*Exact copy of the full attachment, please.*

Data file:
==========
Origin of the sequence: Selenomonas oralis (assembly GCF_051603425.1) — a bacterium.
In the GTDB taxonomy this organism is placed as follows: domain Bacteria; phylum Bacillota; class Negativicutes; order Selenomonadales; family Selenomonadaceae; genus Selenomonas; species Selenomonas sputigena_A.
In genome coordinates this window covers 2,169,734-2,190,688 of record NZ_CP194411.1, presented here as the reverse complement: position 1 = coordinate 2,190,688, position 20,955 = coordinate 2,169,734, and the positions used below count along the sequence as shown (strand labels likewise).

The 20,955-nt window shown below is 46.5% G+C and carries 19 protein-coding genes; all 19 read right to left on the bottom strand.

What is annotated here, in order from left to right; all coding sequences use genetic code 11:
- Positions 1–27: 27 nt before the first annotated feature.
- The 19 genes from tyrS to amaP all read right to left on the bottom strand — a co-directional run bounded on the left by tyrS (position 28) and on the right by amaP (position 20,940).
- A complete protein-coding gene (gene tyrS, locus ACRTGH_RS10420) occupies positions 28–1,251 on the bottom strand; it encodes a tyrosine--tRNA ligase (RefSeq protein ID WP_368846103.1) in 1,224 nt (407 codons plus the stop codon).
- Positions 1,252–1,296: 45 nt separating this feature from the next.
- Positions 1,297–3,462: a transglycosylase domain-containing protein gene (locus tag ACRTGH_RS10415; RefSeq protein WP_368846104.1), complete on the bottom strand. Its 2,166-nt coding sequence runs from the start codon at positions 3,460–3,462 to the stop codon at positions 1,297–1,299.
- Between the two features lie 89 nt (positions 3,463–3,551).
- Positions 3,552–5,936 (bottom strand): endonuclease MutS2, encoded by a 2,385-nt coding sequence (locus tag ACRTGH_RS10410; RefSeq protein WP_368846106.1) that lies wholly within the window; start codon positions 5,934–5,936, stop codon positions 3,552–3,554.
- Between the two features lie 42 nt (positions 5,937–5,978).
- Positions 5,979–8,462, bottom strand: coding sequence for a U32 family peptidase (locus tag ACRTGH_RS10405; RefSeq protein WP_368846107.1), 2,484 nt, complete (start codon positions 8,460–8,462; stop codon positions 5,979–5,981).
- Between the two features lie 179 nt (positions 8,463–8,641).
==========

Origin of the sequence: Selenomonas oralis (assembly GCF_051603425.1) — a bacterium.
In the GTDB taxonomy this organism is placed as follows: domain Bacteria; phylum Bacillota; class Negativicutes; order Selenomonadales; family Selenomonadaceae; genus Selenomonas; species Selenomonas sputigena_A.
In genome coordinates this window covers 2,169,734-2,190,688 of record NZ_CP194411.1, presented here as the reverse complement: position 1 = coordinate 2,190,688, position 20,955 = coordinate 2,169,734, and the positions used below count along the sequence as shown (strand labels likewise).

The 20,955-nt window shown below is 46.5% G+C and carries 19 protein-coding genes; all 19 read right to left on the bottom strand.

What is annotated here, in order from left to right; all coding sequences use genetic code 11:
- Positions 1–27: 27 nt before the first annotated feature.
- The 19 genes from tyrS to amaP all read right to left on the bottom strand — a co-directional run bounded on the left by tyrS (position 28) and on the right by amaP (position 20,940).
- A complete protein-coding gene (gene tyrS, locus ACRTGH_RS10420) occupies positions 28–1,251 on the bottom strand; it encodes a tyrosine--tRNA ligase (RefSeq protein ID WP_368846103.1) in 1,224 nt (407 codons plus the stop codon).
- Positions 1,252–1,296: 45 nt separating this feature from the next.
- Positions 1,297–3,462: a transglycosylase domain-containing protein gene (locus tag ACRTGH_RS10415; RefSeq protein WP_368846104.1), complete on the bottom strand. Its 2,166-nt coding sequence runs from the start codon at positions 3,460–3,462 to the stop codon at positions 1,297–1,299.
- Between the two features lie 89 nt (positions 3,463–3,551).
- Positions 3,552–5,936 (bottom strand): endonuclease MutS2, encoded by a 2,385-nt coding sequence (locus tag ACRTGH_RS10410; RefSeq protein WP_368846106.1) that lies wholly within the window; start codon positions 5,934–5,936, stop codon positions 3,552–3,554.
- Between the two features lie 42 nt (positions 5,937–5,978).
- Positions 5,979–8,462, bottom strand: coding sequence for a U32 family peptidase (locus tag ACRTGH_RS10405; RefSeq protein WP_368846107.1), 2,484 nt, complete (start codon positions 8,460–8,462; stop codon positions 5,979–5,981).
- Between the two features lie 179 nt (positions 8,463–8,641).